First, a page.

Need to Scale Servicing. The first two drivers (changing business model and revenue compression) are forcing wealth management players to realize the need to digitalize and gain operational scale for servicing more clients. In a study conducted by, servicing clients was cited as the most important digital driver for the wealth management firms. The ongoing disruption will further fuel the demand for straight through client onboarding, E- account opening, digital signatures, and workflow-based proposal generation solutions. Moreover, the organizations that still depend on back office processors to open accounts and onboard clients will see an increased transition. Similarly, advisors and clients need to be provided with tools to move to a more self-service model.

Need to Scale Knowledge– The last two drivers (changing Age mix & FinTech Disruption) trends have resulted in increasing client and advisor expectations. An increasing number of clients no longer just delegate their investment decisions to advisors but also seek to collaborate and validate the investment decisions. They look for real time knowledge about their current investment and investment insights. With the prevailing uncertainty, many clients will also start demanding real time information about risk tolerance of their portfolios are and how they can quickly pivot to either protect their investments or to take advantage of any profitable bargains. The clients will naturally drift towards financial advisors who provide full-service client portals to access and monitor their investment. Similarly, advisors will drift towards firms which provide digital practice management tools and advisor self service capabilities.

The third form of scale which will become very relevant in the current disruption is Scaling digital collaboration. With Social distancing becoming the norm, in person client meetings may not be possible for some time. While advisors and clients can still talk and make video calls, current tools do not allow for collaborative discussion or presentations. Going forward, the organizations will need to invest in tools that enable online client engagement and advice delivery as a complimentary engagement channel. Software providers can study the evolution of telemedicine systems, which provide a full suite of features including video conferencing, document sharing, scheduling appointments, taking notes, as well as client history. Once client portals or CRM systems can be enhanced for Tele Advice, this alternate engagement channel is likely to grow in popularity with both clients and advisors, allowing remote collaboration and engagement.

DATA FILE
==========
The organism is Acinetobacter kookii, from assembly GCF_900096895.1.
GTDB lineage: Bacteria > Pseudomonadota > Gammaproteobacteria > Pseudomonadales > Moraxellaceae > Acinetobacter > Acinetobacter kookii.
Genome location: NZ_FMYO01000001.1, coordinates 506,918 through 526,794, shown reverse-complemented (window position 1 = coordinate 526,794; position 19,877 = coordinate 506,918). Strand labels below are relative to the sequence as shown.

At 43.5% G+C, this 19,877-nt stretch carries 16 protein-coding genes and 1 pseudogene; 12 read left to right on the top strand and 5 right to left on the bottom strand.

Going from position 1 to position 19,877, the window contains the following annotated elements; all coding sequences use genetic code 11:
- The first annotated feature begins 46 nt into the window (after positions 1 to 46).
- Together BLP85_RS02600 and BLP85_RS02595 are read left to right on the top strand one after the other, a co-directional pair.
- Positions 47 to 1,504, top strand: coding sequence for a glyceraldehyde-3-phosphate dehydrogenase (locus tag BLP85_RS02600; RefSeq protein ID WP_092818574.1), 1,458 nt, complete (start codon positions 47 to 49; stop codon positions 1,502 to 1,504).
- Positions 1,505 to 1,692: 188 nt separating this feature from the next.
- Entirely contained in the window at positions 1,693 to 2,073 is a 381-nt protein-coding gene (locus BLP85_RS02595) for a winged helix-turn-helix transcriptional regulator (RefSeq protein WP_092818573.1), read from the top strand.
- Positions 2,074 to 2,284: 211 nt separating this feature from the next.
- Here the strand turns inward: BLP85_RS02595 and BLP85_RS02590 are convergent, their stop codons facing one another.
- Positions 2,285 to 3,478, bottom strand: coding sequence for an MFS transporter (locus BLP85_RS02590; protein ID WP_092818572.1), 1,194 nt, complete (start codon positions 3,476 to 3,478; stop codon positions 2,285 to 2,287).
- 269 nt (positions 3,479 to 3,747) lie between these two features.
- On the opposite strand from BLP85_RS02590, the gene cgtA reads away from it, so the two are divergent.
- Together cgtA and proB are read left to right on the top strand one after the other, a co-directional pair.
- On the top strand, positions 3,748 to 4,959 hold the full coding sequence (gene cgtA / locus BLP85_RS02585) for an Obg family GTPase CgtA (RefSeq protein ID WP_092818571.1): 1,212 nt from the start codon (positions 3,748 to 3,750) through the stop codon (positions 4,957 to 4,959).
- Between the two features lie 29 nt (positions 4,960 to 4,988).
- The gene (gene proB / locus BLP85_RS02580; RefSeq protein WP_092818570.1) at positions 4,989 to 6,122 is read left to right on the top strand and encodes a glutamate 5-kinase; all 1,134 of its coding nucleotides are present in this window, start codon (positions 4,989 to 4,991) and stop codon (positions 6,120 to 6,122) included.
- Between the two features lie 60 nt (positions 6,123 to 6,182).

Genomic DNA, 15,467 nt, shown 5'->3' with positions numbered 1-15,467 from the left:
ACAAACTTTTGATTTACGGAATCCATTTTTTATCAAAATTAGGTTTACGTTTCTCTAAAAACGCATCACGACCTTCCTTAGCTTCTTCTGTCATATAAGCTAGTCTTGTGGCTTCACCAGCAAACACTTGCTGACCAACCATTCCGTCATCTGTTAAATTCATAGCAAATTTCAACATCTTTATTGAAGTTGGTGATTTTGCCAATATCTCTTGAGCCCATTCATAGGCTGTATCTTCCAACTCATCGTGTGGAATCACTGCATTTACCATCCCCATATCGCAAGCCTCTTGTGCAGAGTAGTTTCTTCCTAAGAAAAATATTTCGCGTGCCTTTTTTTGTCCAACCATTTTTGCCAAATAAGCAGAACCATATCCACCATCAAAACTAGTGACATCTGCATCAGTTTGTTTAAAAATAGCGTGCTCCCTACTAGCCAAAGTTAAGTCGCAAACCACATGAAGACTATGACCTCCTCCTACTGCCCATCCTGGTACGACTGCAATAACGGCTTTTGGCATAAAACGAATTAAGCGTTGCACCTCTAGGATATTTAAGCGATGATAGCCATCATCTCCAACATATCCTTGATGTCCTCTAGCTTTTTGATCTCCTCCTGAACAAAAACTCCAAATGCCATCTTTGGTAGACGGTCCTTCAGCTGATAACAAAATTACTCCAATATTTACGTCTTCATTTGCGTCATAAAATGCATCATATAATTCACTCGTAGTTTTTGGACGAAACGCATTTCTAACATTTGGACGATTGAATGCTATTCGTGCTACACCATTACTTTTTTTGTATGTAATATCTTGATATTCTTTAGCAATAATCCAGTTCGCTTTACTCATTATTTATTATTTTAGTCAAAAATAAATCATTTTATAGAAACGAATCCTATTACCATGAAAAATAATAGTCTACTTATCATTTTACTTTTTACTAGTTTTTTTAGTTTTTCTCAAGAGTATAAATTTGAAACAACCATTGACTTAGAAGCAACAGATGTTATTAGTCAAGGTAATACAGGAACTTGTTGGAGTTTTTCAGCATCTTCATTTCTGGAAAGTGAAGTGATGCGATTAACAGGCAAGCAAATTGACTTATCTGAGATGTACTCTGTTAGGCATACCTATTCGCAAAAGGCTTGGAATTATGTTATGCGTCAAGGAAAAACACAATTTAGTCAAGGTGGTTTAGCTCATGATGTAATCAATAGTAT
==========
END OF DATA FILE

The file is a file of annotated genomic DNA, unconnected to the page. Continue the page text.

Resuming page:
To sum up, digitalization is the best antidote for any such future disruptions, which will be assisting wealth management firms in modernizing advice and accelerate their digitalization efforts to not only transform but to insulate their businesses. Digitalization can in fact become a vital cog of the business continuity efforts by enabling self-service, information disintermediation and collaboration.

Over the past two months, COVID-19 has not only created a global health crisis but also led to socio economic disruption and affected major industry sectors, including healthcare, banking, insurance, capital markets and so on.

Wealth management is one of the vulnerable sectors with highly correlated revenues to capital market performance and has already started experiencing loss in revenue and growth. The stock market response to the COVID-19 pandemic has been panic driven and volatile and could continue to be so until the spread of the virus is contained. With the economic data likely to worsen in the coming months, stock markets could experience another round of correction.